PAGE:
For the reasons set forth above regarding collision avoidance with aircraft not flying in the formation, in a presently preferred embodiment the collision deconfliction threshold suitably is expressed in terms of time regardless of whether the collision to be deconflicted is with an aircraft flying in the formation or outside the formation. As is known, aircraft flying in the formation generally fly parallel to each other. However, the aircraft flying in the formation may also maneuver relative to each other. As a result, distances that correlate to a time of approximately 30 seconds before a collision may span a wide range (as discussed above for avoiding collisions with aircraft flying outside the formation). Accordingly, in a presently preferred embodiment, the collision deconfliction threshold suitably is measured in terms of time (such as, for example, around 30 seconds or so) before a collision.

In addition, in a presently preferred embodiment the collision deconfliction threshold is measured in terms of time because the collision deconfliction maneuver is determined by factors such as a desired magnitude of the maneuver. If the collision deconfliction threshold were expressed as a short distance, magnitude of flight path adjustments may approach those of the escape maneuver used for collision avoidance. Therefore, in order to maintain the collision deconfliction maneuver as a series of small flight path adjustments, in a presently preferred embodiment the collision deconfliction threshold is expressed as a time, such as around 30 mseconds or so, well before a collision. However, it will be appreciated that the collision deconfliction threshold may be selected as desired for a particular application, depending on factors such as formation station distances, aircraft speed capability, aircraft responsiveness to control surface deflections, aircraft wing span, desired magnitude of the maneuver, desired time of execution of the maneuver, and the like.

The collision deconfliction maneuver is performed by transmitting the aircraft's planned flight path over the data link 14, so that dynamic maneuvers, such as turns, can be coordinated throughout the entire formation. As a result, collision deconfliction advantageously allows correcting drift errors between aircraft before the drift errors become flight critical risks.

Exemplary collision deconfliction logic includes an Integrated Tactical Air Combat (ITAC) program developed by The Boeing Company. The ITAC program or other suitable collision avoidance logic is stored in storage 58 and executed by the processor 18. If it is determined at the decision block 122 that the aircraft is greater than the collision deconfliction threshold, then the routine 100 proceeds to the block 116. At the block 116, station keeping adjustment is performed as described above to return the aircraft to its predetermined station.

It will be appreciated that ordering of blocks of the routine 100 is given by way of nonlimiting example. To that end, blocks of the routine 100 may be performed in alternate orders. For example, the decision block 118 may be performed before the decision block 114 or the decision block 112, if desired. Alternately, the block 106 may be performed after or simultaneously with the block 108. Other blocks may be performed in any order as desired for a particular application.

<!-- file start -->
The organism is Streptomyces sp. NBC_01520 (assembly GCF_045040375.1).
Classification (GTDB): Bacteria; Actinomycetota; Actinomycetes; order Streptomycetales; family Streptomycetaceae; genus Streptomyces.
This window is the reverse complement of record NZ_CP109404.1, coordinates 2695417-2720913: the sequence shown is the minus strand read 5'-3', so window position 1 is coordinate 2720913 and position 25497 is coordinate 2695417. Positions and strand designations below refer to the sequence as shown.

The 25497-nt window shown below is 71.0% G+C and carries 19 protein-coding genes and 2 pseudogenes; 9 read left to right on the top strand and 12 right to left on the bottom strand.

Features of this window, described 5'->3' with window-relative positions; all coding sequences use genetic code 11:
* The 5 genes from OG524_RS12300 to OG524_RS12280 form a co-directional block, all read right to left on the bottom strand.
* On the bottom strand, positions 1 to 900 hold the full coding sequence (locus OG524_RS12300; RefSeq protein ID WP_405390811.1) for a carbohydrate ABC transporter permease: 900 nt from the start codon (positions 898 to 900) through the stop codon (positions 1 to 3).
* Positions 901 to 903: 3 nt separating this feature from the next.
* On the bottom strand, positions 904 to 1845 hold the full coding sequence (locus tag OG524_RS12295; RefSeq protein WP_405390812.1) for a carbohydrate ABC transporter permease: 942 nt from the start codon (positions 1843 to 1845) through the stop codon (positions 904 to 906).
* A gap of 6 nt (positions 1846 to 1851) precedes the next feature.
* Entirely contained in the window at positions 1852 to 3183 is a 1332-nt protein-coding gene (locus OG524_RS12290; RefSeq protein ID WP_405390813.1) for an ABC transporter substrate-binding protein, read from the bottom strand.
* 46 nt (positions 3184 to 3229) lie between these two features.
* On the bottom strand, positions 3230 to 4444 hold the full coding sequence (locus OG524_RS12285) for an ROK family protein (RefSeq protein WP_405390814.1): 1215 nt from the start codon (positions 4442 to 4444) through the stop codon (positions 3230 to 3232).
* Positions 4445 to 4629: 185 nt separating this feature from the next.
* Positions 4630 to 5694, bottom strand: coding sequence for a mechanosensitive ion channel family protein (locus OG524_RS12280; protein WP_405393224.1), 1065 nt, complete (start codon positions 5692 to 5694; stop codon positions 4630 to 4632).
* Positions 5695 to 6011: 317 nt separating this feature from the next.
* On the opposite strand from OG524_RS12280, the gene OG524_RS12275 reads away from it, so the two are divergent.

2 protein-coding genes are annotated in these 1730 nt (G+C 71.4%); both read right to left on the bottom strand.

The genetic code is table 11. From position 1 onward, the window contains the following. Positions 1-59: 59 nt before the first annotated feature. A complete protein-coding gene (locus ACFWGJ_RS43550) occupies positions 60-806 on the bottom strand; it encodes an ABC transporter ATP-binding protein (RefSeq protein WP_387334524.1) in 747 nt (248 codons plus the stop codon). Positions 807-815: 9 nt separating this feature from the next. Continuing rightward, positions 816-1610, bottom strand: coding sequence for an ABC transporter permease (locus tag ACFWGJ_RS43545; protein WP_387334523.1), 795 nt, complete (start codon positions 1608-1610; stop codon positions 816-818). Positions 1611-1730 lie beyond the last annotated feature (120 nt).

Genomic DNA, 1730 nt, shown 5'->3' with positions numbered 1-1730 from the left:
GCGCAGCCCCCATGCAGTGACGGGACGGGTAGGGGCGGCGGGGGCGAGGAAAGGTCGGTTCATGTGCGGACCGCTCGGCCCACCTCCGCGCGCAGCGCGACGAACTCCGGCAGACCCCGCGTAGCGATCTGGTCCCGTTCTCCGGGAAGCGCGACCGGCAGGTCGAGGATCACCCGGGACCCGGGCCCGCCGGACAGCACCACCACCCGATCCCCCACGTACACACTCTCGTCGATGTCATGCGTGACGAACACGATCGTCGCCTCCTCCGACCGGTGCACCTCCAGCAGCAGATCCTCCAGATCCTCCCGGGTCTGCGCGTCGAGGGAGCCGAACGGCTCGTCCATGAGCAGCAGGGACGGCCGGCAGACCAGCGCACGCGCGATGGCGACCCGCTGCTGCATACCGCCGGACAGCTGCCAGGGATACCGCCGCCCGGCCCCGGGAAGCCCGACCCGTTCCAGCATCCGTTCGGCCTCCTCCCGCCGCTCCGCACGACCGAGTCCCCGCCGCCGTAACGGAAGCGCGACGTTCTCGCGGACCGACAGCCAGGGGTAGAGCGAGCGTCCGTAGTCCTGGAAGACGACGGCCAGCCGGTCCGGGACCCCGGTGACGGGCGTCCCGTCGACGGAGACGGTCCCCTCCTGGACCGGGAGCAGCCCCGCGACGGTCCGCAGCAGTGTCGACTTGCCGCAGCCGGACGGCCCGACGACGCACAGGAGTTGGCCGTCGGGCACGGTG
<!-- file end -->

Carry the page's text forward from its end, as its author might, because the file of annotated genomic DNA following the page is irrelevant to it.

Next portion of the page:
Referring now to FIG. 3, a formation 200 is flown by a plurality of aircraft 202 that each include the system 10 (FIG. 1). The aircraft 202 may be any type of aircraft as desired for operational considerations. For example, given by way of nonlimiting example, the aircraft 202 may include the C-17 Globemaster III manufactured by The Boeing Company. As is known, each of the aircraft 202 has a fuselage 204, at least one engine 206, a pair of wings 208, a rudder 210, and control surfaces such as ailerons (not shown) and an elevator 212. Advantageously, the aircraft each include the system 10 (FIG. 1).

The aircraft 202 in the formation 200 each have a station in the formation 200. Given by way of nonlimiting example, the formation 200 may include a line abreast as shown in FIG. 3. However, other formations may be assumed as desired for a particular operation, such as without limitation an echelon, a column, or the like. Furthermore, for sake of clarity, only two of the aircraft 202 are shown in FIG. 3. However, it will be appreciated that the formation 200 may include as many of the aircraft 202 as is desired for operational considerations. When the aircraft 202 are flying in the formation 200, the system 10 enables a predetermined distance d to be maintained between the aircraft 202. That is, the system 10 autonomously maintains the aircraft 202 on station by performing the routine 200 (FIG. 2).

While the preferred embodiment of the invention has been illustrated and described, as noted above, many changes can be made without departing from the spirit and scope of the invention. Accordingly, the scope of the invention is not limited by the disclosure of the preferred embodiment. Instead, the invention should be determined entirely by reference to the claims that follow.

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Classifications
U.S. Classification701/301, 342/357.32
International ClassificationG06F7/00, G08G5/04, G01S5/00, B64C13/20, B64C13/18, G01S19/49, G01S5/14
Cooperative ClassificationG05D1/104, G01S13/9303, G08G5/0008, G01S5/0072, B64C13/18, G01S19/49, B64C13/20
European ClassificationG05D1/10B4, B64C13/20, B64C13/18, G01S13/93A, G01S5/00R3, G08G5/00A2, G01S19/49